Achilles Tendinitis Treatment.
The treatment is to minimize physical activity until it feels better and to ice the tendon several times a day during this time. Anti-inflammatory agents help to relieve swelling and pain. Stretch the tendon as well by doing toe raises–stand on your toes for 10 seconds and then put your heels flat on the floor. Work up to doing three sets easily, then lift up on one foot at a time. When the tendon has healed, do heel drops. Stand with your forefeet on a raised surface, such as the edge of a step. Let your heels down below the level of the surface so that the back of the calf is stretched. Hold for 10 seconds. Repeat until the calf is fatigued. Runners who simply slough off Achilles tendinitis can develop an acute avulsion where the Achilles tendon pulls right off the bone. This is a medical emergency and requires surgical reattachment within 24 hours (mark my words you will be under no illusions as to the severity of this injury).

10 Arch Pain.
The elastic covering on the sole o-f the foot, the plantar fascia,runs the length of the foot and holds up the arch. When this shock-absorbing pad becomes inflamed, this is called plantar fasciitis, causing a dull ache along the length of the arch. The ache is due to over-stretching or partially tearing the arch pad. This happens most often to people with rigid, high arches. They feel the pain when they put weight on their foot or when pushing off for the next stride. Pain is particularly intense upon arising or after sitting for a long while. Plantar fasciitis is particularly common among middle-aged people who have been sedentary and who suddenly increase their level of physical activity. Runners are most susceptible, but almost any sport that keeps the athlete standing can lead to arch pain. Inappropriately fitting shoes or a weight gain of 10 to 20 pounds can also contribute to the condition.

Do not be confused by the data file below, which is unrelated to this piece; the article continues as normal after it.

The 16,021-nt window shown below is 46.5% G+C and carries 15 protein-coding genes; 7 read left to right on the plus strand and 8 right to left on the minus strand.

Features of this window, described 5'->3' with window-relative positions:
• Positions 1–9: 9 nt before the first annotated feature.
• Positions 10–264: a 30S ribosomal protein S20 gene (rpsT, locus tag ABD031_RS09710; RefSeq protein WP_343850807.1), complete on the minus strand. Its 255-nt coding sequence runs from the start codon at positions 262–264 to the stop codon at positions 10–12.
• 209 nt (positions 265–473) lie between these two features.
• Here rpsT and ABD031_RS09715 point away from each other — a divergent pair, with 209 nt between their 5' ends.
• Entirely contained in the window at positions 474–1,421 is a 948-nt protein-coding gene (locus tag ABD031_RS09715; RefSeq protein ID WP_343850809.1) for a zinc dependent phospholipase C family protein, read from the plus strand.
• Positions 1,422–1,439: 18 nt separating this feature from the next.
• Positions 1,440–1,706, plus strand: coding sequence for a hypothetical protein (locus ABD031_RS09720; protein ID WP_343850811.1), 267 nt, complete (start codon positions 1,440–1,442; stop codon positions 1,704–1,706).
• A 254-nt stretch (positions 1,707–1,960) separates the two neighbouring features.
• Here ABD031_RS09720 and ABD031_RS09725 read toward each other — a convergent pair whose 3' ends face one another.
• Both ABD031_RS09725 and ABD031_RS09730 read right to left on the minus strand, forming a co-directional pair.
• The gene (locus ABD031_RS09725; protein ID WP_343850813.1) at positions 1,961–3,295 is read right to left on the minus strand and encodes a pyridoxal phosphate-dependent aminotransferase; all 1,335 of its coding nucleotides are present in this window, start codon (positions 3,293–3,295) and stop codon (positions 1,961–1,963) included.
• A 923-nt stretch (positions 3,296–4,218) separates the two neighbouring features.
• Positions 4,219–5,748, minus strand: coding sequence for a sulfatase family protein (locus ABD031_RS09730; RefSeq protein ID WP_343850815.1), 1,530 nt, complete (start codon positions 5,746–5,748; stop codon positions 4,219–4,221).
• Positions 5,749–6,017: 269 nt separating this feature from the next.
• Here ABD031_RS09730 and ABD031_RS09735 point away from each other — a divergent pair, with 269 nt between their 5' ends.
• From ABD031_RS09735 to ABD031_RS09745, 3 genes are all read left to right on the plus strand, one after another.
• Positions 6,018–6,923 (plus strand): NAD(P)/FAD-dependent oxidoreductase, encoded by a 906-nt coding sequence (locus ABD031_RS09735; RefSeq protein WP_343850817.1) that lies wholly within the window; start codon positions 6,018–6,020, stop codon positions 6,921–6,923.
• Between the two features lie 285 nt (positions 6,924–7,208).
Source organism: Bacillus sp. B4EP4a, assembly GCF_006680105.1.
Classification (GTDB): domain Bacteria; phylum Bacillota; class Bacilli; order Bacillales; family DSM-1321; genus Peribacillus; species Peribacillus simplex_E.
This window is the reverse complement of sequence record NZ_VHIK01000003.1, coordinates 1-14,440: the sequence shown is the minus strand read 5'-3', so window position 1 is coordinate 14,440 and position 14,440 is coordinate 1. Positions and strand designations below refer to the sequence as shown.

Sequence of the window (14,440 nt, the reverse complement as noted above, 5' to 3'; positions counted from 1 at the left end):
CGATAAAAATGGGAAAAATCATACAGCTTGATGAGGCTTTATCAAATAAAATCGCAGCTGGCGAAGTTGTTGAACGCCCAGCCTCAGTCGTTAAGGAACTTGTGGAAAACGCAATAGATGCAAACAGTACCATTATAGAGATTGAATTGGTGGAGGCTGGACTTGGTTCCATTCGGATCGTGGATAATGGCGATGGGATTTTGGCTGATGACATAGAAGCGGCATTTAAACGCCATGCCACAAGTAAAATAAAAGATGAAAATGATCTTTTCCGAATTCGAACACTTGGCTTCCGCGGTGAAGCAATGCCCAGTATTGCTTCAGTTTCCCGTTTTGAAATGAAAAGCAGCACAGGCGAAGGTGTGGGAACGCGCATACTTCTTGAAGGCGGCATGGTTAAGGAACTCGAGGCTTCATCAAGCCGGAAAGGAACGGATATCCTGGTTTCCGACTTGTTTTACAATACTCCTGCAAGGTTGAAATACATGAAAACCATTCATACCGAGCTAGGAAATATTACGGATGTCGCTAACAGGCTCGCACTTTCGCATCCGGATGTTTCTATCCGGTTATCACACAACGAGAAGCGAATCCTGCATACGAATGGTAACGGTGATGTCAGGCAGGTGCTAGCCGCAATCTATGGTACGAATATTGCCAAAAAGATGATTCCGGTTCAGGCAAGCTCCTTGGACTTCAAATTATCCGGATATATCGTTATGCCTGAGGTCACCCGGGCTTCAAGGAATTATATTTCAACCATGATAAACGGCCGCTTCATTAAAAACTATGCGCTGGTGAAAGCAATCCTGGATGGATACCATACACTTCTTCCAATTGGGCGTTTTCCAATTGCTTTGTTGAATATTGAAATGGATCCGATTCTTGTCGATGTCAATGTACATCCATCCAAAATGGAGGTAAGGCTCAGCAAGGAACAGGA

Arch Pain Treatment.
The treatment is to put an arch support under the foot immediately to prevent the arch from collapsing and the plantar fascia from stretching. Also, put an arch support in your slippers and wear them as soon as you rise. Even a few steps barefoot without support can stretch the plantar fascia. Arch supports usually relieve pain within a few days. To head off arch pain, begin an exercise routine slowly, take off any excess weight and wear arch supports in your athletic shoes. Arch pain commonly smoulders for months because people do not take the proper precautions. Continuing to do weight-bearing exercises will perpetuate the pain. While the foot is recovering, swim or do water workouts. Or work the upper body only. Some people are able to use a stationary bicycle by placing only the front part of the foot on the pedals.

The main message throughout this article is rest, sometimes active rest, but still rest, do yourself a favour let your body heal and learn from your experience.

Is there any merit to Functional Strength Training?

Q: What is functional strength training?
A: Functional strength training has become a popular buzzword in the fitness industry. Unfortunately, it is also subject to wide interpretation.